U.S. envoy says improving NKorea's human rights to boost regional security

The U.S. envoy for human rights in North Korea argued Friday that the lack of basic liberties in the communist nation was an international issue and called on the world to press Pyongyang to reform. Jay Lefkowitz, speaking at a U.S.-supported international conference on the issue in the South Korean capital, said a campaign to improve human rights in North Korea, which he labeled a "deeply oppressive nation", would serve to boost regional stability, not shake it. "We do not threaten the peace by challenging the status quo," Lefkowitz said in his first public appearance in South Korea. "Indeed, failing to follow this path and take steps towards liberalization is a far greater risk to the long-term security and economic prosperity in the region."

Lefkowitz's remarks appeared to be pointed at the Seoul government, which has pursued a path of reconciliation with the North and refrained from openly criticizing the human rights situation there. South Korean officials say their policy of maintaining stability on the divided peninsula takes precedence over public demands for improving human rights.

Chung Eui-yong, chairman of the National Assembly's foreign relations committee and a member of the governing Uri party, said the government already connected economic aid with human rights. "Human rights and economic aid are linked, but the government has no reason to officially confirm it," he told reporters on the sidelines of the conference. He said Seoul sought to refrain from "unnecessarily provoking North Korea," which might react by suspending inter-Korean negotiations.

Lefkowitz, whose job was created this year under a bill passed by the U.S. Congress, has been charged with raising the human rights issue and providing assistance to refugees fleeing the North. North Korea has railed against any criticism of its human rights record as a U.S.-backed effort to seek the overthrow of Kim Jong Il's regime. But U.S. Ambassador Alexander Vershbow, who introduced Lefkowitz, said Washington was just seeking to urge the North to reform and live up to its obligations under the U.N. charter and other international treaties.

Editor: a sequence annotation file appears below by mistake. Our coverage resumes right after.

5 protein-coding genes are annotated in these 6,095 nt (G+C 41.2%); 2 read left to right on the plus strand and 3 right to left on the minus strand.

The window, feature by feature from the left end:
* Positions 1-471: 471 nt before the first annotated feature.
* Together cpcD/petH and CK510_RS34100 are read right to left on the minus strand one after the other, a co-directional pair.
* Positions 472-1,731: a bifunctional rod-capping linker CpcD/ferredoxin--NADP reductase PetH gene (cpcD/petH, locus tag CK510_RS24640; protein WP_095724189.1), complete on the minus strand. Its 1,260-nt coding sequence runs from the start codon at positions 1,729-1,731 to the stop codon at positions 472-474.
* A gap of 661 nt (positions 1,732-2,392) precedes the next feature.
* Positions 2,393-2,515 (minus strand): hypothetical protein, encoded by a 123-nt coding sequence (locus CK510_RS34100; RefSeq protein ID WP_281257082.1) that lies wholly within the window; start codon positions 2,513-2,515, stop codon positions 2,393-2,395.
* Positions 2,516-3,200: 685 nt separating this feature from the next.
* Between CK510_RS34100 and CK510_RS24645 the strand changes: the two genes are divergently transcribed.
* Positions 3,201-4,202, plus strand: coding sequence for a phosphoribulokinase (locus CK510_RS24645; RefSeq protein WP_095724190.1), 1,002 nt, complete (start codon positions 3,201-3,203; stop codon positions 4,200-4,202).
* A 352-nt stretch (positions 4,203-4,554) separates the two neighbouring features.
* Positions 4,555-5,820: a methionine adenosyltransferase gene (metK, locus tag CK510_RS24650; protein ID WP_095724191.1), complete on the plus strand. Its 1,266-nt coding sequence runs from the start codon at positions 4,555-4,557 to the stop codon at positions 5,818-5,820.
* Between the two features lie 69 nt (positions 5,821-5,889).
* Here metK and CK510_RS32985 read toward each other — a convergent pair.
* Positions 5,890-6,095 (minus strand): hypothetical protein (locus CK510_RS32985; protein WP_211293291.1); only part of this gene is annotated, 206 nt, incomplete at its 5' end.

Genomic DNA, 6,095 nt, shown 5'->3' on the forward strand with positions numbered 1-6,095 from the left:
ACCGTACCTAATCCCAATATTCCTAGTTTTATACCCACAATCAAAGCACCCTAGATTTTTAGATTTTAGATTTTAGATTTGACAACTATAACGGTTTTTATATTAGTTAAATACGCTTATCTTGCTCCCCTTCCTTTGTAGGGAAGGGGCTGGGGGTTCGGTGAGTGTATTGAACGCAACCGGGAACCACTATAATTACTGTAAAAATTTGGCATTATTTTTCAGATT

"The U.S. government has no hidden agenda in raising the issue of human rights in North Korea, we simply want to improve the living conditions of the people of North Korea," Vershbow said. "We want (North Korea) to change its policies and undertake reforms that end the hardships endured by its people."

Lefkowitz said there were growing signs that more information was reaching inside the isolated North, where citizens are denied access to outside media and subjected to omnipresent propaganda glorifying the regime founded by late leader Kim Il Sung, Kim Jong Il's father. "As dark as the situation may seem today, there may be some light beginning to peer through," Lefkowitz said.

He said his office would seek to boost efforts to get information inside the North, noting that "once light begins to shine on authoritarian regimes, the march of democracy cannot be far behind,” reports the AP. I.L.

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